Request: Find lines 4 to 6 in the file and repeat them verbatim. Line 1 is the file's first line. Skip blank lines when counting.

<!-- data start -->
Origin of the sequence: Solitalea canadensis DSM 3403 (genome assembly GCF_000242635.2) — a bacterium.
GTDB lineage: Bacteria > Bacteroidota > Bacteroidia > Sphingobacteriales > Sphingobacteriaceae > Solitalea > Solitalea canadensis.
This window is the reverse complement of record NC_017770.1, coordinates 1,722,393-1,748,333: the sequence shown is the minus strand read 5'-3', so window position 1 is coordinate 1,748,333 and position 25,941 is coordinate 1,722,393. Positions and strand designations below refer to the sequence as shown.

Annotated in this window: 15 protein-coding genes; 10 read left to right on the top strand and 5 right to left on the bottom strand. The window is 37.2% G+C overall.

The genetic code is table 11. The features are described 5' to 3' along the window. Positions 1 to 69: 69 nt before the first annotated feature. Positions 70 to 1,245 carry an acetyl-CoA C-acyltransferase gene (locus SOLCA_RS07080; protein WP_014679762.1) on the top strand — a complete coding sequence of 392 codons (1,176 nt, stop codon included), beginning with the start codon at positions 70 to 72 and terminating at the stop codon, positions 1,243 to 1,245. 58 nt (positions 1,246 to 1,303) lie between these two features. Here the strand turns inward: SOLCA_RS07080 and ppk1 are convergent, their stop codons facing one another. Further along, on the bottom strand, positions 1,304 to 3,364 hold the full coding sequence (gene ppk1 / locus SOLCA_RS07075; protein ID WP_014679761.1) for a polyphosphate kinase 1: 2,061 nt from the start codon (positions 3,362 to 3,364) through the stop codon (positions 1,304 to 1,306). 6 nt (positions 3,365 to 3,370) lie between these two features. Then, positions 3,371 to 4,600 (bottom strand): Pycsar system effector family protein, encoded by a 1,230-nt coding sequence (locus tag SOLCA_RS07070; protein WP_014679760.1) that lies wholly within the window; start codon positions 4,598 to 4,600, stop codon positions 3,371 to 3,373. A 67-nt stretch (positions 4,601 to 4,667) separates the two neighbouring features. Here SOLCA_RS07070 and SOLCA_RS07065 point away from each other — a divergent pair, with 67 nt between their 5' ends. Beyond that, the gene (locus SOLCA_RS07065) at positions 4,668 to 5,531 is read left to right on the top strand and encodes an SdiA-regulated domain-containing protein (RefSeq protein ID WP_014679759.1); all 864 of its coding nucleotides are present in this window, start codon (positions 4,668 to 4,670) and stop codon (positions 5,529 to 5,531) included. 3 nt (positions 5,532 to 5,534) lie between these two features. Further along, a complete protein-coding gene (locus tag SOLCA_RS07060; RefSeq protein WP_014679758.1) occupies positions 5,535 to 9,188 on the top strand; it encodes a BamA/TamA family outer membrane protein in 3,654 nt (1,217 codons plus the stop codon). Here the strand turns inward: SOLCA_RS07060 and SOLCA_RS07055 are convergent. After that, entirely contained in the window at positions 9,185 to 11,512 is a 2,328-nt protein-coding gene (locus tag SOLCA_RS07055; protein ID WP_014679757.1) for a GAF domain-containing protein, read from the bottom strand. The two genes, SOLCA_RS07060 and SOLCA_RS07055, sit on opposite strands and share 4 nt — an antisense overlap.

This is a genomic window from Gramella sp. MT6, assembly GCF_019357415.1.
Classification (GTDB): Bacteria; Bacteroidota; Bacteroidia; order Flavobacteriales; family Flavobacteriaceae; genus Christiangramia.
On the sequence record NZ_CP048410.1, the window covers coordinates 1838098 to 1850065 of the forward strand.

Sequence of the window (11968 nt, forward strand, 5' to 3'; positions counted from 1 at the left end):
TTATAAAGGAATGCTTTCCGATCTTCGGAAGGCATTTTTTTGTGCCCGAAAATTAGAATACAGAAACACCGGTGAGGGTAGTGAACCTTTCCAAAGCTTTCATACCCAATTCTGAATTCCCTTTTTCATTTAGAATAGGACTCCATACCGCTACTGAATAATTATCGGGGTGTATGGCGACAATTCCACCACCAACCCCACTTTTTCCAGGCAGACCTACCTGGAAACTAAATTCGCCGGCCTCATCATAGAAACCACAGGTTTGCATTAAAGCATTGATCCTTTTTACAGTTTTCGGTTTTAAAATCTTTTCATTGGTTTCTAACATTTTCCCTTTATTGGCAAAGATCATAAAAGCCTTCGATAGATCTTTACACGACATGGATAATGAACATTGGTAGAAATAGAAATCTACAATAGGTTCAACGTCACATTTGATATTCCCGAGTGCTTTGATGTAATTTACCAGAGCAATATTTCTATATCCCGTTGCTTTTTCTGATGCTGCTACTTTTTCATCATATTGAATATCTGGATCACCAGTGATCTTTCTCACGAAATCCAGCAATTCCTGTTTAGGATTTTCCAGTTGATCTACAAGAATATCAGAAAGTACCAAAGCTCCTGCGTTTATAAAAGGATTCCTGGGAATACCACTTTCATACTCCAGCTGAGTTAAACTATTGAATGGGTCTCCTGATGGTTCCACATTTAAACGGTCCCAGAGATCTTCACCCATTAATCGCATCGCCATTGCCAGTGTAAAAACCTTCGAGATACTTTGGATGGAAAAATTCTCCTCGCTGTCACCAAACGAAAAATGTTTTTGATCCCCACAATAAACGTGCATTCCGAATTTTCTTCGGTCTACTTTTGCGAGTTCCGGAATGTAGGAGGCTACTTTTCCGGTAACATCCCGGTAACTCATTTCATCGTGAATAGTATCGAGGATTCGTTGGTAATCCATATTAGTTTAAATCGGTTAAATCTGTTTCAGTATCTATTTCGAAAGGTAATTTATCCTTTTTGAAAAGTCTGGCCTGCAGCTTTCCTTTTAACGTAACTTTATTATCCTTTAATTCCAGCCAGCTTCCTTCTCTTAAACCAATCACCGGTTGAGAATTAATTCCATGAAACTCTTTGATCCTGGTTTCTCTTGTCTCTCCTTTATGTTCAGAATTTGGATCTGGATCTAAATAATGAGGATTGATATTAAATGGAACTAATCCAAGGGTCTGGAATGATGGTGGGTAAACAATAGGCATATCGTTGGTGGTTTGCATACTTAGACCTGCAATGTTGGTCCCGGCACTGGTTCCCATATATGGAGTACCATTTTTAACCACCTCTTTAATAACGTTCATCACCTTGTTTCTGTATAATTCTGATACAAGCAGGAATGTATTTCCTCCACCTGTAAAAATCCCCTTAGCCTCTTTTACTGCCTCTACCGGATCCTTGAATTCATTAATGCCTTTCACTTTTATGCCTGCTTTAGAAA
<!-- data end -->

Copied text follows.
Annotated in this window: 15 protein-coding genes; 10 read left to right on the top strand and 5 right to left on the bottom strand. The window is 37.2% G+C overall.

The genetic code is table 11. The features are described 5' to 3' along the window. Positions 1 to 69: 69 nt before the first annotated feature. Positions 70 to 1,245 carry an acetyl-CoA C-acyltransferase gene (locus SOLCA_RS07080; protein WP_014679762.1) on the top strand — a complete coding sequence of 392 codons (1,176 nt, stop codon included), beginning with the start codon at positions 70 to 72 and terminating at the stop codon, positions 1,243 to 1,245. 58 nt (positions 1,246 to 1,303) lie between these two features. Here the strand turns inward: SOLCA_RS07080 and ppk1 are convergent, their stop codons facing one another. Further along, on the bottom strand, positions 1,304 to 3,364 hold the full coding sequence (gene ppk1 / locus SOLCA_RS07075; protein ID WP_014679761.1) for a polyphosphate kinase 1: 2,061 nt from the start codon (positions 3,362 to 3,364) through the stop codon (positions 1,304 to 1,306). 6 nt (positions 3,365 to 3,370) lie between these two features. Then, positions 3,371 to 4,600 (bottom strand): Pycsar system effector family protein, encoded by a 1,230-nt coding sequence (locus tag SOLCA_RS07070; protein WP_014679760.1) that lies wholly within the window; start codon positions 4,598 to 4,600, stop codon positions 3,371 to 3,373. A 67-nt stretch (positions 4,601 to 4,667) separates the two neighbouring features. Here SOLCA_RS07070 and SOLCA_RS07065 point away from each other — a divergent pair, with 67 nt between their 5' ends. Beyond that, the gene (locus SOLCA_RS07065) at positions 4,668 to 5,531 is read left to right on the top strand and encodes an SdiA-regulated domain-containing protein (RefSeq protein ID WP_014679759.1); all 864 of its coding nucleotides are present in this window, start codon (positions 4,668 to 4,670) and stop codon (positions 5,529 to 5,531) included. 3 nt (positions 5,532 to 5,534) lie between these two features. Further along, a complete protein-coding gene (locus tag SOLCA_RS07060; RefSeq protein WP_014679758.1) occupies positions 5,535 to 9,188 on the top strand; it encodes a BamA/TamA family outer membrane protein in 3,654 nt (1,217 codons plus the stop codon). Here the strand turns inward: SOLCA_RS07060 and SOLCA_RS07055 are convergent. After that, entirely contained in the window at positions 9,185 to 11,512 is a 2,328-nt protein-coding gene (locus tag SOLCA_RS07055; protein ID WP_014679757.1) for a GAF domain-containing protein, read from the bottom strand. The two genes, SOLCA_RS07060 and SOLCA_RS07055, sit on opposite strands and share 4 nt — an antisense overlap.

This is a genomic window from Gramella sp. MT6, assembly GCF_019357415.1.